Kevyn Llewellyn, a struggling artist, must have the exactly right model for her next project, or she’s going to be fired. When she sees him—none other than Rusty Rivers, NFL player fighting injuries to save his career—she does the absolutely logical thing: she kidnaps him. Or rescues him… it depends on whom you’re asking.
Rusty Rivers is the kind of guy who’s squandered every opportunity, while Kevyn’s had to fight for every success. They’re as different as meteor and moonbeam, with nothing apparent in common, and yet… in this doomed, enchanted football season, dare they hope that anything magical can happen that they can believe in forever?
. . . and, y'know, this old thing. :-) Just in case you missed it the first half-dozen times I mentioned it.
. . . I finished writing my first novel.
It seems an appropriate date to put up an Open Book Thread for Lies and Prophecy, the much-revised descendant of the book I completed that day.
The floor here is open for questions, comments, etc on the novel and related topics (including "Welcome to Welton"). Needless to say, this will involve spoilers, so you have been warned.
Now if you'll follow me behind the cut, I'll talk a bit about how the novel came to be.
( When I was but a wee n00b . . . .Collapse )
Anything you want to know or respond to? The comment thread is yours!
alessandriana, you managed what I couldn't; you got the Tower card to be big enough to make out, while still getting the title in the image. Thank you! Just let me know whether you want an eventual print copy of the novel, or tuckerization in the sequel I hope to write. And my thanks to everyone who submitted an icon: you're all far better at this than I am.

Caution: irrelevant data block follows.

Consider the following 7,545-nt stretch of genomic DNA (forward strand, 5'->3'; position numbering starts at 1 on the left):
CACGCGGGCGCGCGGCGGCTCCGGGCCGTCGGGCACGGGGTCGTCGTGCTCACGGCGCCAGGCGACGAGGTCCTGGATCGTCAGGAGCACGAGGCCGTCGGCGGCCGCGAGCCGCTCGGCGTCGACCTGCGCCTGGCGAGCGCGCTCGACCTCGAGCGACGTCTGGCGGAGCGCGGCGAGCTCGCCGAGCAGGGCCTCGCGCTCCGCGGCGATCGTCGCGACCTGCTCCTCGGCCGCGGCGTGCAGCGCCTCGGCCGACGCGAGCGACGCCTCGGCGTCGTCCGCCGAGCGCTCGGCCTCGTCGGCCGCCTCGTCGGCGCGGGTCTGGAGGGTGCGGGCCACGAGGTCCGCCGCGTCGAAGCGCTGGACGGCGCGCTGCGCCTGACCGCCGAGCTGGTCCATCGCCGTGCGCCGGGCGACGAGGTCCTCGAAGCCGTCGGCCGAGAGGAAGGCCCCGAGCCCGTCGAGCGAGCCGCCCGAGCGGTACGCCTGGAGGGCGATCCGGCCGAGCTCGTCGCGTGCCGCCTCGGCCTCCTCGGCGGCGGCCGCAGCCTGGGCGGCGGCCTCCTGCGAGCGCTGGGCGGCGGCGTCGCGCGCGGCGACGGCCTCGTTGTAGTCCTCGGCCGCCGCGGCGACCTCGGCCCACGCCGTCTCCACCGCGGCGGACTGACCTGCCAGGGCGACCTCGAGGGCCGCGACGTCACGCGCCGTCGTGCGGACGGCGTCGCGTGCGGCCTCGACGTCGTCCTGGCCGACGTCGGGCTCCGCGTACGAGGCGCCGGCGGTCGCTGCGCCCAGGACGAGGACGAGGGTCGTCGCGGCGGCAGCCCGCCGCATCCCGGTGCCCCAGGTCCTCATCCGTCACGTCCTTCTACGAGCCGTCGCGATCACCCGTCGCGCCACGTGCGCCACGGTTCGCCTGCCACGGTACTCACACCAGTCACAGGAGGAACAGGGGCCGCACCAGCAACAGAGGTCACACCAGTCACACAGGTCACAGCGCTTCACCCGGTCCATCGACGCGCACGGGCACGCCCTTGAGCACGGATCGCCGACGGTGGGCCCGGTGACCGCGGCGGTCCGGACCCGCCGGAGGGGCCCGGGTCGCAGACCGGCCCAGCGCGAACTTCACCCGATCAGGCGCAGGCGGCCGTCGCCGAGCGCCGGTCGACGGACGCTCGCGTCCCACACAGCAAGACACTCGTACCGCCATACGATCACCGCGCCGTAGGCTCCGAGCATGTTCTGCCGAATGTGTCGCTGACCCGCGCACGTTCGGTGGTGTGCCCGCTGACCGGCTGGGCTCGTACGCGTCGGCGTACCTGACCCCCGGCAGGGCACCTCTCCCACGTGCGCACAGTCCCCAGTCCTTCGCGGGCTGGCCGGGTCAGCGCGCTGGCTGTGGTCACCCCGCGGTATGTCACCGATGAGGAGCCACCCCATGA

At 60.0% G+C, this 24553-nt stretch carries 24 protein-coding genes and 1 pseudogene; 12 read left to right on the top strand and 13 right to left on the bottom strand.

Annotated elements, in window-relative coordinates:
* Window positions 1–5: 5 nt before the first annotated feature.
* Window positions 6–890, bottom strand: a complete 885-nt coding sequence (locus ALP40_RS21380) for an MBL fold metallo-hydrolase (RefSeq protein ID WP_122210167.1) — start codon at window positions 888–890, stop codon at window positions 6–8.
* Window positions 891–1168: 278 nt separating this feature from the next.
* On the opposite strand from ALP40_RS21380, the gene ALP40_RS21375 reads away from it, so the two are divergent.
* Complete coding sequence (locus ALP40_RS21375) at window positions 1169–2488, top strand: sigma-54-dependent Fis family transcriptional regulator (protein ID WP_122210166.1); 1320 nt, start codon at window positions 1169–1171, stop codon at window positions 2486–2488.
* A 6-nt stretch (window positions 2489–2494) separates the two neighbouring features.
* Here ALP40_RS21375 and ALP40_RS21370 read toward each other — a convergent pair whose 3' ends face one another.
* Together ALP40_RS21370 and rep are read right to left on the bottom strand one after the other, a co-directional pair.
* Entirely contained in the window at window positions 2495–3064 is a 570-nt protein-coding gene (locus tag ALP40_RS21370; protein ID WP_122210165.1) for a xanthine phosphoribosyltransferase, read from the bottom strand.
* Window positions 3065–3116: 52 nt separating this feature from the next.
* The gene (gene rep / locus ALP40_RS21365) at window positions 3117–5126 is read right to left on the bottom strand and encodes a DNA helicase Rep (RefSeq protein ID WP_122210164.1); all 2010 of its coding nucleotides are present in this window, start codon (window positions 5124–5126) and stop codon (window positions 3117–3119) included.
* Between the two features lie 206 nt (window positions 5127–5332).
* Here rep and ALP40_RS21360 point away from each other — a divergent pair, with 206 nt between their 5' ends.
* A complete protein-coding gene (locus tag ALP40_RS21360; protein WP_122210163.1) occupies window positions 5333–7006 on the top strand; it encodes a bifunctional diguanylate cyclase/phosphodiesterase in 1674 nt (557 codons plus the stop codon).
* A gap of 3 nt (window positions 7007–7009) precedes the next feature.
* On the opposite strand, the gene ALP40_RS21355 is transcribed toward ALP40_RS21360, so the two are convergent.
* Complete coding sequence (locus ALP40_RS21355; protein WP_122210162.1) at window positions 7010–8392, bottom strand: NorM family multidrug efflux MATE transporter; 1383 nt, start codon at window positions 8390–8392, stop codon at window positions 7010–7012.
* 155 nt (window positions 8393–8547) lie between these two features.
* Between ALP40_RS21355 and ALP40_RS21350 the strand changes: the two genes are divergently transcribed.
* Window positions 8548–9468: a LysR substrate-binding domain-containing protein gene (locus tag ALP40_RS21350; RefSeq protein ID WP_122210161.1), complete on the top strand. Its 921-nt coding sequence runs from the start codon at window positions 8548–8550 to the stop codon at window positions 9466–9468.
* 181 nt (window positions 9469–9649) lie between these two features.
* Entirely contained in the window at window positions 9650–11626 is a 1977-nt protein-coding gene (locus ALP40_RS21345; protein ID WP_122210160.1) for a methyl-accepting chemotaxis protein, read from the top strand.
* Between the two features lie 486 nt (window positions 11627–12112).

Apropos of Lies and Prophecy making money, you can now buy it at Barnes and Noble, and Kobo, and Apple, along with Amazon and the actual publisher, Book View Cafe. If you have a preferred e-book vendor that isn't selling it directly, please do let me know; I can't promise I'll be able to get it there, but I can look into it. (BVC sells both epub and mobi formats, though, which should work on pretty much any device.)
I will have an open book thread for Lies and Prophecy soon, but I'm waiting for a specific date. (You'll understand why when we get there.) In the meantime, enjoy!
My general incompetence with image manipulation continues. So: who wants to make me an icon for Lies and Prophecy? (You can find a large version of the cover here.) It can be animated or static, it can show the hand or just a card or whatever looks good at 100x100 pixels.
I'll pick one on Monday, to give people a little time to work. And the winning artist can have their choice between a print copy of Lies and Prophecy once I have 'em, or tuckerization (that is, the use of their name) for a minor character in the sequel -- presuming, of course, that L&P sells well enough for me to write the sequel, which I hope it will. I promise to make it a cool character, though.
There are three kinds of lies: lies, damned lies, and prophecy.
Kim thought majoring in divination would prepare her for the future. But even with her foresight warning her of trouble, she's taken by surprise when an unknown force attacks Julian, her enigmatic classmate and friend. Her gifts can't protect him against further attacks and an inexplicable string of disappearances . . . and if she's reading the omens right, Julian isn't the only one in danger.
Kim knows she isn't ready for this. But if she wants to save Julian -- and herself -- she'll have to prove her own prophecies wrong.
Earle’s dining hall was a low and sprawling place, claustrophobic enough that I’d avoided it until now. I preferred Hurst, whose floor-to-ceiling windows made it feel more open and pleasant. But Liesel had recruited me for a social project tonight, and it wouldn’t kill me to eat here once, before I swore off it for the rest of my undergraduate life.
The space didn’t make it easy to find people, though. Liesel rose up on her toes to scan the room, then dropped down and shrugged. “I don’t see him. Let’s get food, then try to grab a table.”